Temperatures are warming up, tree buds are swelling and nature is giving us all the signs that spring is close at hand.
A lot of us are ready for it. After the higher-than-average snow and ice from a couple weeks ago, I know I am.
Before grass gets too tall, I'd like to encourage each and every person who can to take a few minutes to beautify an area, by which I mean pick up other people's litter.
On Sunday, my wife and I took a jaunt to the north end of Lake of Egypt, cutting through both the country and some of our small communities in the process. We later went as far as Carbondale before returning.
I know that when the trees are still bare and the grass is brown, the region doesn't look as beautiful as it does on a late spring day or mid-autumn afternoon.
But when you look at the amount of litter scattered across roads, fields, parking lots and every other spot in southern Illinois, it sends the wrong message about us.
I believe the majority of people in our area care greatly about keeping southern Illinois looking beautiful. I frequently visit the Shawnee National Forest, and I know quite a few people spend a lot of time picking up other people's trash simply to do a good turn.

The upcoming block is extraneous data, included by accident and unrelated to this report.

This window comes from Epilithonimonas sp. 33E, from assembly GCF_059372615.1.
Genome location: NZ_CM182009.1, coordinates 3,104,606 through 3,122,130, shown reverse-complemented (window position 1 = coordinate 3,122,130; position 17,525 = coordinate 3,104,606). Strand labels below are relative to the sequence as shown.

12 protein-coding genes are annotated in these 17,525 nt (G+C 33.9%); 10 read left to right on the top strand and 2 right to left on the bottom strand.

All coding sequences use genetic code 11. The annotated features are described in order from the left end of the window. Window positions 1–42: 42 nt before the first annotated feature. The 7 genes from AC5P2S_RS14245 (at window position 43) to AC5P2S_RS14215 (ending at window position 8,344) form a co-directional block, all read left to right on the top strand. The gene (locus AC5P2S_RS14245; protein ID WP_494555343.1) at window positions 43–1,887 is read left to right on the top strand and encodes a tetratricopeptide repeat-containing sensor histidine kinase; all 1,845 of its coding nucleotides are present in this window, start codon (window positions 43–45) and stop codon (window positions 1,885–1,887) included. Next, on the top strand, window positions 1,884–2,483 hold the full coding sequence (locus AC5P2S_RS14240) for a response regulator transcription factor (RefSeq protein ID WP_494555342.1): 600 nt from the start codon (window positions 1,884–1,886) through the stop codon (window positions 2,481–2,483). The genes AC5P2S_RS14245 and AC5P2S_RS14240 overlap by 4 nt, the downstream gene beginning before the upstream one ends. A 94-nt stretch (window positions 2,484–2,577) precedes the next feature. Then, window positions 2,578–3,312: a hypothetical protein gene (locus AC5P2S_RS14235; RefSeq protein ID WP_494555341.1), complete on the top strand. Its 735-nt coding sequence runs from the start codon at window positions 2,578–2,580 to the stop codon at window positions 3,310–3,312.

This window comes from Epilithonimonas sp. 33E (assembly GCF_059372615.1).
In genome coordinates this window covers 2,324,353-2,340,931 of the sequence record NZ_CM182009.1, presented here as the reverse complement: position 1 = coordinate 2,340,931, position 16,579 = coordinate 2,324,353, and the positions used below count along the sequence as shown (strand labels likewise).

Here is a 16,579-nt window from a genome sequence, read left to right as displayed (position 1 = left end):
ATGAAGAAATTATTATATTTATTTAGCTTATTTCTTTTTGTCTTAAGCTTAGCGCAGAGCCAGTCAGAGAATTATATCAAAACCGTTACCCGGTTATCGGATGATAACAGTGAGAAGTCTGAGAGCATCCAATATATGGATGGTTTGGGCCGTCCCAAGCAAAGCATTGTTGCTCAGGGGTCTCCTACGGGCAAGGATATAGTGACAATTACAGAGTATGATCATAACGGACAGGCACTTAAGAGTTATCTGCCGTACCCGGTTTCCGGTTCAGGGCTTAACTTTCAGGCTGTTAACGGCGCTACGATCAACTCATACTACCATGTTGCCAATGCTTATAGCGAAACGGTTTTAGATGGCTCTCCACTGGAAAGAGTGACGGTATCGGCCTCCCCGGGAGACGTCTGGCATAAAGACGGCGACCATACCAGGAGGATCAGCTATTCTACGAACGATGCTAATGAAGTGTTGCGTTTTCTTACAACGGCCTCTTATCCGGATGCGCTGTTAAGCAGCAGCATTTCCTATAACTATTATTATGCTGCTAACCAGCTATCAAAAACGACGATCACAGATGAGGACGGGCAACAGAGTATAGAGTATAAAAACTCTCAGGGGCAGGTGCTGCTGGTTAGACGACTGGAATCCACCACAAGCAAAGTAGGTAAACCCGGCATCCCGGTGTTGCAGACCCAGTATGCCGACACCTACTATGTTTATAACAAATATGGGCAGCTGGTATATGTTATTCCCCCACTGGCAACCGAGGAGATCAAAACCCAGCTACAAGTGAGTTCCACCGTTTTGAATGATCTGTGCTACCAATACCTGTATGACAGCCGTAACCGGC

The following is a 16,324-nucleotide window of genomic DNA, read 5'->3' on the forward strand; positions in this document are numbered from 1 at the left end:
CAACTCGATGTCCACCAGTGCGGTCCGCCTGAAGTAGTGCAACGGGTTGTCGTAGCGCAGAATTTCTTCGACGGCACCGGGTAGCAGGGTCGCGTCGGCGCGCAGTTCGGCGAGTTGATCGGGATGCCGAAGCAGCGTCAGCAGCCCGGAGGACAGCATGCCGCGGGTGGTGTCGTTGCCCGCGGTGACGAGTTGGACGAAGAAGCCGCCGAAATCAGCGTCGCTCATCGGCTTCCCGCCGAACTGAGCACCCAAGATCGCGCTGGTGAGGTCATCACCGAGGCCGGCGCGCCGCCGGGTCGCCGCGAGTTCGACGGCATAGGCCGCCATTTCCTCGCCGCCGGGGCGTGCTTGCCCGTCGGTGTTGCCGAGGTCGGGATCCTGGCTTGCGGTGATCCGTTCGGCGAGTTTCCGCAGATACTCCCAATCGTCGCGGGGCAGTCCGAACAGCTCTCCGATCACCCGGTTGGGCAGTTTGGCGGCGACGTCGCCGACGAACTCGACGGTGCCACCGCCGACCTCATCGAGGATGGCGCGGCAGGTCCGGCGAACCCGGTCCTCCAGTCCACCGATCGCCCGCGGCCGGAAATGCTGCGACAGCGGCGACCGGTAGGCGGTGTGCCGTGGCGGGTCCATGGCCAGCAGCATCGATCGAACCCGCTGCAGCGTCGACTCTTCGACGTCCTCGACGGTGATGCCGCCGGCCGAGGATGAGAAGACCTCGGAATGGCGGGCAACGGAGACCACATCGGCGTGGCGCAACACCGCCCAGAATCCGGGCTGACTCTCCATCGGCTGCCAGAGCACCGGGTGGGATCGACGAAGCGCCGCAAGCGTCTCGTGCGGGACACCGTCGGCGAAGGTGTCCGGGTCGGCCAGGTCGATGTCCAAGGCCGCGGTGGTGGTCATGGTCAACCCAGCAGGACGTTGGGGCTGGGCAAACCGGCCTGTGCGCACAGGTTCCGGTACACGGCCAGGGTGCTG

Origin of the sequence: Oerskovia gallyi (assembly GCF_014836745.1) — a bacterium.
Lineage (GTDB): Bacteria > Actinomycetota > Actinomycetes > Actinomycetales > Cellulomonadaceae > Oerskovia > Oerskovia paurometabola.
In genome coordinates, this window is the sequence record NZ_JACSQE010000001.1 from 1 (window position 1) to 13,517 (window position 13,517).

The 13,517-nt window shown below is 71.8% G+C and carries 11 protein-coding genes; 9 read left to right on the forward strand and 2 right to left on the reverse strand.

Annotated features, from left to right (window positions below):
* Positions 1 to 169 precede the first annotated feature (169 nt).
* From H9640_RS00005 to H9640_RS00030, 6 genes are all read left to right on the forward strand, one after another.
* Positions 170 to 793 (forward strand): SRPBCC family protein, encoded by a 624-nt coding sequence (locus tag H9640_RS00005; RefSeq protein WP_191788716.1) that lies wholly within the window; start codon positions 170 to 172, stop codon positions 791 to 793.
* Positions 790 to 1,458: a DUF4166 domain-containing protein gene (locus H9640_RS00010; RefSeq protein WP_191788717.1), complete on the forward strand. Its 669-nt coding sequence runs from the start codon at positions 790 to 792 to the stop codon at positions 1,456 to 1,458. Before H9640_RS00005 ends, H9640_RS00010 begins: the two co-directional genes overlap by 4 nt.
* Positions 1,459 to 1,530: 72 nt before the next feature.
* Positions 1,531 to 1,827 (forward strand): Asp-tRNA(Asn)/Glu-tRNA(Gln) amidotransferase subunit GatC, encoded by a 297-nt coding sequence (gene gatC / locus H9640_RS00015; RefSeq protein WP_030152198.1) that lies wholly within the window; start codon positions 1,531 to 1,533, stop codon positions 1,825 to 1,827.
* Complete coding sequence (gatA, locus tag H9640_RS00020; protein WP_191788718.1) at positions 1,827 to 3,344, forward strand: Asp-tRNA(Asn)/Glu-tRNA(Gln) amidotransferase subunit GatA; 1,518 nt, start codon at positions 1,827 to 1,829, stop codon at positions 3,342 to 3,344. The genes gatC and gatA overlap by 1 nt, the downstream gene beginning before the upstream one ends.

I haven't met him, but Shawn Gossman of Hiking with Shawn does this quite a bit. I know our neighbor, Tim Wise, in Rudement does this everywhere he hikes. I did a story about a young Harrisburg man, Walker Dale, who picks up aluminum cans but also picks up a lot of litter in Harrisburg.
I know a lot of folks who take a trash bag just about everywhere they go in anticipation of making a spot more beautiful.
What I'm suggesting is every person who is able to get outside for a few moments, pick a spot and take the time to pick up litter. Maybe it's along the boulevard in front of your home. Maybe it's the parking lot across the street. Maybe it's along the ditch along a country road. Wear bright clothing and stay safe, and preferably work with a buddy. You'll be amazed how taking 15-30 minutes to remove trash will make an area look better.
If we can do this as a region, and do it while spring growth hasn't started, imagine how beautiful southern Illinois will look during its visual peak.